For a brief and wondrous moment, America engaged in something akin to a lucid and thoughtful conversation on race, a dialogue sparked by the tragic and unjust killing of Trayvon Martin. Across lines of color, class and political ideology, commentators and ordinary citizens weighed in on the stereotypes and prejudices that may have prompted so-called neighborhood watch leader George Zimmerman to follow Martin, a teenager, around a gated community outside Orlando, Fla.
Republicans and Democrats, liberals and libertarians, wealthy and working class joined in criticizing the police for the ineptitude or bias or both that characterized the immediate aftermath, leaving Zimmerman a free man with no charges against him. GOP presidential candidates Mitt Romney, Newt Gingrich and Rick Santorum initially skirted the subject of race but acknowledged a criminal justice travesty that demanded further investigation.
That national unity didn’t last long. It was quickly consumed by an ugly backlash against the idea that racism lingers, that racial bigotry has not been eradicated. The backlash has taken the form of a campaign of character assassination against Martin — as if the young man’s family has not suffered enough.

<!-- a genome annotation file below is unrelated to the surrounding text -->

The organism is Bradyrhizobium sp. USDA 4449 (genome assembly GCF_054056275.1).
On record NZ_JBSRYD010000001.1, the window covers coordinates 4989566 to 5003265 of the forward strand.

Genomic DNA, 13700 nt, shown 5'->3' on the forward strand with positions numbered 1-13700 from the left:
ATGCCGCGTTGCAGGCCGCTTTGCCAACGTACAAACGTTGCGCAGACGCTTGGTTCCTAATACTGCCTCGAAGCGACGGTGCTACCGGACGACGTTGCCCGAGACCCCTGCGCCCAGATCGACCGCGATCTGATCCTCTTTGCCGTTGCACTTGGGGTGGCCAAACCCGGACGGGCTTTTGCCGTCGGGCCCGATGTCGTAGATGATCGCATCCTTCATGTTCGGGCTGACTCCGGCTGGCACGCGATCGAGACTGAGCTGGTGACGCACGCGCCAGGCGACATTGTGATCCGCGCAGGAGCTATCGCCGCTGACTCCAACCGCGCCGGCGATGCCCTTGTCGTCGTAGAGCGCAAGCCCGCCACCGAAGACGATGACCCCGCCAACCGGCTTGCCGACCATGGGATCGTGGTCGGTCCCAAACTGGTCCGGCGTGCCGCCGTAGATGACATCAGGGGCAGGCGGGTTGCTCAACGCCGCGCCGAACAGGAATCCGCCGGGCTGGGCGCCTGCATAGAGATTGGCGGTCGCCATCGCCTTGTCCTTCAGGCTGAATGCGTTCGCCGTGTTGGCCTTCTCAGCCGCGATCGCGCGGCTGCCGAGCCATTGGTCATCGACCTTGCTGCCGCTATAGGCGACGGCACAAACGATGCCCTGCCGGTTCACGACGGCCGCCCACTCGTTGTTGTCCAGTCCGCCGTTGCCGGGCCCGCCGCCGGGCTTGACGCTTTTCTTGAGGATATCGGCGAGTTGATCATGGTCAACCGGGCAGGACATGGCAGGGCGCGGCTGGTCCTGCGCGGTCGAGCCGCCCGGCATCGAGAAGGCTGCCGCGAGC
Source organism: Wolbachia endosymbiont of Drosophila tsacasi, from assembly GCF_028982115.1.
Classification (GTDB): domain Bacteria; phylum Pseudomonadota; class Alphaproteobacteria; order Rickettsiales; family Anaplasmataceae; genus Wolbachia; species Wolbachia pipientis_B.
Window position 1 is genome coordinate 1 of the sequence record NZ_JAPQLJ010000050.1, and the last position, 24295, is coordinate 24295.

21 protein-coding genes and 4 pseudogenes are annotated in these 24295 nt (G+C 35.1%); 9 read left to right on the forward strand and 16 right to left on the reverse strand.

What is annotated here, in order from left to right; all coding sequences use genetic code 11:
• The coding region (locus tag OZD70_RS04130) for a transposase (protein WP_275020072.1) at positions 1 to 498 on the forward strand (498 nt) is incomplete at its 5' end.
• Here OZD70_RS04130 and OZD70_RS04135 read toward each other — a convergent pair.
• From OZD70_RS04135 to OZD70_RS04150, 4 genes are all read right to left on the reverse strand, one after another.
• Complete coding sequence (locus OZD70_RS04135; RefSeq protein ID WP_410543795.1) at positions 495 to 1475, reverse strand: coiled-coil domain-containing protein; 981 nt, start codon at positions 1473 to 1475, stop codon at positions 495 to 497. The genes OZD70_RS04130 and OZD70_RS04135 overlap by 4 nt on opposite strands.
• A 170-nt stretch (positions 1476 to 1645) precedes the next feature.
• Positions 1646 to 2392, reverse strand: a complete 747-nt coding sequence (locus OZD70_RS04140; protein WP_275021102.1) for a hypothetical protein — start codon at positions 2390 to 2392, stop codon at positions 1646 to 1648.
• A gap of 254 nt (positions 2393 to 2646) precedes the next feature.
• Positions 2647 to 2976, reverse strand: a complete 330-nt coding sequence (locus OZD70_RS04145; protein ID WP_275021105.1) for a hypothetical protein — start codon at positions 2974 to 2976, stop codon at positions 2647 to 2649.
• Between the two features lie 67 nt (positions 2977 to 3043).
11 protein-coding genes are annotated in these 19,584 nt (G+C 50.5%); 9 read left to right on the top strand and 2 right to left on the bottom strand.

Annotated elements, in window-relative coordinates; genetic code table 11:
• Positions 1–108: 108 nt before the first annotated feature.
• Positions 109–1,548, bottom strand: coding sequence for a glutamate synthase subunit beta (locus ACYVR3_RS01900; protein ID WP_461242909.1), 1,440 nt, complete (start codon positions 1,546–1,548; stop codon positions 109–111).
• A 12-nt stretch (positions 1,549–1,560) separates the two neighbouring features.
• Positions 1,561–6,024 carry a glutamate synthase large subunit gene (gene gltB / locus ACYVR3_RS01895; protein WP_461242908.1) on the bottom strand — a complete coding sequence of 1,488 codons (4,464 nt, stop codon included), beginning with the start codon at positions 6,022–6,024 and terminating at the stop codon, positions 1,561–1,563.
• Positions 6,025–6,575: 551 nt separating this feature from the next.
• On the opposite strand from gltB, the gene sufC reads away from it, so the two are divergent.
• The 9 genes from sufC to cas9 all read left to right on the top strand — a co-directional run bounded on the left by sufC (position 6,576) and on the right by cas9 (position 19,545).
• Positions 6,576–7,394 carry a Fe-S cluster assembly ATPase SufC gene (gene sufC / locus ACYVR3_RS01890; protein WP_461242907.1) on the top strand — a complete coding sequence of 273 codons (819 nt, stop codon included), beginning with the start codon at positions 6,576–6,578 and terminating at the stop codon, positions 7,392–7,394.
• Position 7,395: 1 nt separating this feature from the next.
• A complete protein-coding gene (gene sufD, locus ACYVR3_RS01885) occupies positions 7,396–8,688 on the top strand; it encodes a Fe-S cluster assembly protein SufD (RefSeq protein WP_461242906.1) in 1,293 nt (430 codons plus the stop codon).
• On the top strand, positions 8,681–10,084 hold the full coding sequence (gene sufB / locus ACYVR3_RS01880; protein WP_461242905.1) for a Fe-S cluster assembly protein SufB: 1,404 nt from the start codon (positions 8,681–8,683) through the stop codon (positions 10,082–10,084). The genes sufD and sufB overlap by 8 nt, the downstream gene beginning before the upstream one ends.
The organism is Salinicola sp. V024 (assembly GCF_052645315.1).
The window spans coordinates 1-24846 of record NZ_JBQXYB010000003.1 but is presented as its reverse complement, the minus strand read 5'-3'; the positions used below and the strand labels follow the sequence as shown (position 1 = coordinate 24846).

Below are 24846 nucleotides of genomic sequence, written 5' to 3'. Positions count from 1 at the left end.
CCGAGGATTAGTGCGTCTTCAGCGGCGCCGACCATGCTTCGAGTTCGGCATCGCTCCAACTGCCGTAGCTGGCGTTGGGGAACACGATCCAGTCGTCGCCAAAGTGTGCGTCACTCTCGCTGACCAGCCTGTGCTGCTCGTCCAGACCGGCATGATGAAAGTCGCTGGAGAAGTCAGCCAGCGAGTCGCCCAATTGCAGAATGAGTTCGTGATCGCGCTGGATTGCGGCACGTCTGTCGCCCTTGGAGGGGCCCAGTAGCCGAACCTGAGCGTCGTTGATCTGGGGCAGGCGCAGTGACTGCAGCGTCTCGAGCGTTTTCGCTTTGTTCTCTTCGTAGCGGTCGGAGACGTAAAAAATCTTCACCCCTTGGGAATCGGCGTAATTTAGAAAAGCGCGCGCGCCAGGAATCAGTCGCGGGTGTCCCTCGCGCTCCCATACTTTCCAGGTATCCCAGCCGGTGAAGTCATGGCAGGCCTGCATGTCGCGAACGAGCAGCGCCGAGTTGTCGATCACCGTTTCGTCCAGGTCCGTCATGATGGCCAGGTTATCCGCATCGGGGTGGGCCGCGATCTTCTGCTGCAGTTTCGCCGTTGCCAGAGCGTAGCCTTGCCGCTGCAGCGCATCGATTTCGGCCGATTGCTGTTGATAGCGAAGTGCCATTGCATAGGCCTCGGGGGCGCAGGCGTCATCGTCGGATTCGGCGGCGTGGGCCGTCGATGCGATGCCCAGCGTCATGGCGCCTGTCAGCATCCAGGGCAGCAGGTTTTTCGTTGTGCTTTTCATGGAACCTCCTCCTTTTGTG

From leaked reports about his school suspensions to a misidentified photo allegedly showing him in a gangsta pose, the forces of dissension, denial and, let’s face it, racial discrimination have stopped at nothing to try to paint Martin as undeserving of sympathy. In National Review Online, conservative academic Victor Davis Hanson wrote: “Martin is emerging not quite as a model pre-teen, Skittle-eating student with a slight truancy problem, but as a 6-foot-2-inch teen with troubled Twitter allusions to criminal activity, an obscene n-word Twitter ID, and suspensions entailing possible drug use and theft.”
His mother, too, has been vilified in some quarters for seeking to copyright two phrases — “Justice for Trayvon” and “I Am Trayvon” — and accused of trying to profit from her son’s death. She has responded, quite sensibly, that she is trying to protect his memory from exploitation, but that has hardly silenced the critics. Meanwhile, Gingrich and Santorum have claimed that Obama injected race into the case.